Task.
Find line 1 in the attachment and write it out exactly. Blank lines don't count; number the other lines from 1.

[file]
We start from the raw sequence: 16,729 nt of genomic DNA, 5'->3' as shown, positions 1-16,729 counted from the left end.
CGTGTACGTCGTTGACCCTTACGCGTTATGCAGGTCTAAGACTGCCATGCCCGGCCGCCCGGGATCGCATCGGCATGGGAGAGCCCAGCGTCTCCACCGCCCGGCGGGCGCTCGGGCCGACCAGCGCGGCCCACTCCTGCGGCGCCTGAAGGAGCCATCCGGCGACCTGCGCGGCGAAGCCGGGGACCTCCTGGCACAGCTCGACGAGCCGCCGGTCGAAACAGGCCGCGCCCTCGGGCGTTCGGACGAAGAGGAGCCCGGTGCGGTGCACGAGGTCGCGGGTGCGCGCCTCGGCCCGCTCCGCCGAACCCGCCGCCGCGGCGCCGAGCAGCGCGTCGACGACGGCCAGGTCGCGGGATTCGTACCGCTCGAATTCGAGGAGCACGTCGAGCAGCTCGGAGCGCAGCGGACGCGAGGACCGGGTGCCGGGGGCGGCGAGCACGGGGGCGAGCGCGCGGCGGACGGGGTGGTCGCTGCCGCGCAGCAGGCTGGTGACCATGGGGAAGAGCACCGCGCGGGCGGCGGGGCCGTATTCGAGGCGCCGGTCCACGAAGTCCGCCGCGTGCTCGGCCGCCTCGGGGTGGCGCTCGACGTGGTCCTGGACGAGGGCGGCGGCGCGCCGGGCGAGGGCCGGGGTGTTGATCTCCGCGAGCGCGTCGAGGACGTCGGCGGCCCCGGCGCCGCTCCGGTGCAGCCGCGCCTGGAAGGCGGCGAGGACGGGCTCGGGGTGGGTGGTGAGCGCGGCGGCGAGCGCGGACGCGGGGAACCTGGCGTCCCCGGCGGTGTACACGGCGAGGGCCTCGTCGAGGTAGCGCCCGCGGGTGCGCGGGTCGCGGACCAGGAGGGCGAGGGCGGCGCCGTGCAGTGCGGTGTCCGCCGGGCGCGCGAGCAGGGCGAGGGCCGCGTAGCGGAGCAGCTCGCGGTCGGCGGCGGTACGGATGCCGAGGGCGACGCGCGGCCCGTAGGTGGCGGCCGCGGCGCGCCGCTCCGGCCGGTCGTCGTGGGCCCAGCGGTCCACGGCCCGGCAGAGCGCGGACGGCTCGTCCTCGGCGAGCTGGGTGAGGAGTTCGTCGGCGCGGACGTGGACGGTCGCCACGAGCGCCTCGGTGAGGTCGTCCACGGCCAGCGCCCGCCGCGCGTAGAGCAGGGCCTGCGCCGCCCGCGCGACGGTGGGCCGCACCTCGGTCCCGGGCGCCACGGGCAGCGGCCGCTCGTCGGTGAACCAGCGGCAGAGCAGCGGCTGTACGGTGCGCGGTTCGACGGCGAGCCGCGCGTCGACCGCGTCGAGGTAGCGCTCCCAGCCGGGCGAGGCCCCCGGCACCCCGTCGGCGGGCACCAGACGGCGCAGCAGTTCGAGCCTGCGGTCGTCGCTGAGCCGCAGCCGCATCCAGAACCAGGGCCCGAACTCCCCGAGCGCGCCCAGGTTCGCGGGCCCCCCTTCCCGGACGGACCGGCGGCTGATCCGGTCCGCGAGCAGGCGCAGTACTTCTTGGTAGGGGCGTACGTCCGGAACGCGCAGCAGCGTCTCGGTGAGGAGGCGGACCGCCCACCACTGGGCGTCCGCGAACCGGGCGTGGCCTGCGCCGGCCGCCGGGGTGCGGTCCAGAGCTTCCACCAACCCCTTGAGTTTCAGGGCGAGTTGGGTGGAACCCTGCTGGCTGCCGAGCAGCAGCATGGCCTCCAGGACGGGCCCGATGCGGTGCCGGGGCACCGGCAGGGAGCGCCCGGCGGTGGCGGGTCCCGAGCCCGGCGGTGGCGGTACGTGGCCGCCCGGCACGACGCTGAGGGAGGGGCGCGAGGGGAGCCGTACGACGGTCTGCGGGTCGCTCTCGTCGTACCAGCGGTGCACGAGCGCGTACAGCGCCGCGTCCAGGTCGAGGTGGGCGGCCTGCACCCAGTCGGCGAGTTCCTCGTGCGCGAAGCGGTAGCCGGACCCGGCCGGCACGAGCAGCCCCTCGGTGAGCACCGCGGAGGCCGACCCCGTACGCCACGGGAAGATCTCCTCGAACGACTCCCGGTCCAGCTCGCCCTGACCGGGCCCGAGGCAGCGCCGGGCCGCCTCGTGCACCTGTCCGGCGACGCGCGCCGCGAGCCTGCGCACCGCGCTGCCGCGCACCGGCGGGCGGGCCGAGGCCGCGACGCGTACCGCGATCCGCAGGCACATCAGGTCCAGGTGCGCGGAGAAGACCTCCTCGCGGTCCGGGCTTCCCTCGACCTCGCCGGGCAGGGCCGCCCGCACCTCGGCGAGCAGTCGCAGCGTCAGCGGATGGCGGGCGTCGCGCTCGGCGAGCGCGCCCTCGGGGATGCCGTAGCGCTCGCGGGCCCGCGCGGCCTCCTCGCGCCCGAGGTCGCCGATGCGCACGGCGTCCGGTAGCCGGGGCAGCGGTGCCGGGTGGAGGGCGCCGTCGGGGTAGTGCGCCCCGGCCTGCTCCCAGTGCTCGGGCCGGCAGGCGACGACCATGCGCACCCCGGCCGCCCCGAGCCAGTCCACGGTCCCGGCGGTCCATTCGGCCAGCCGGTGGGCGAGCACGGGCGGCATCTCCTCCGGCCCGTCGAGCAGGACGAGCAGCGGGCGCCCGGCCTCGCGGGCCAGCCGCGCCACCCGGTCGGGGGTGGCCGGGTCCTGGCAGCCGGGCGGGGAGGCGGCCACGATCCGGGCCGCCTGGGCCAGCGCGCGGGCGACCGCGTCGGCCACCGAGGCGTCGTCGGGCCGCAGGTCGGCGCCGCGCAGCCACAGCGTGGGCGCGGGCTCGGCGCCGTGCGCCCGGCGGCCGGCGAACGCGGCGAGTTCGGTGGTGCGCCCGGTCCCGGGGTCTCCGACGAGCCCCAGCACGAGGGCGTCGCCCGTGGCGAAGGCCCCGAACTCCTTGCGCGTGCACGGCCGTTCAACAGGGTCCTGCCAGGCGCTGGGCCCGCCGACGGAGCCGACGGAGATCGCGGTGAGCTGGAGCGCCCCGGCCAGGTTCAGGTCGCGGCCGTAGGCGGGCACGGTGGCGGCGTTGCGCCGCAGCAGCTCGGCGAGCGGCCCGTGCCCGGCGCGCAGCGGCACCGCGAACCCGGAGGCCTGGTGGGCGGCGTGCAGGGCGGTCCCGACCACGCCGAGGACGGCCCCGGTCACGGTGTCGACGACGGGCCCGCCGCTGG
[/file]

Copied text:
We start from the raw sequence: 16,729 nt of genomic DNA, 5'->3' as shown, positions 1-16,729 counted from the left end.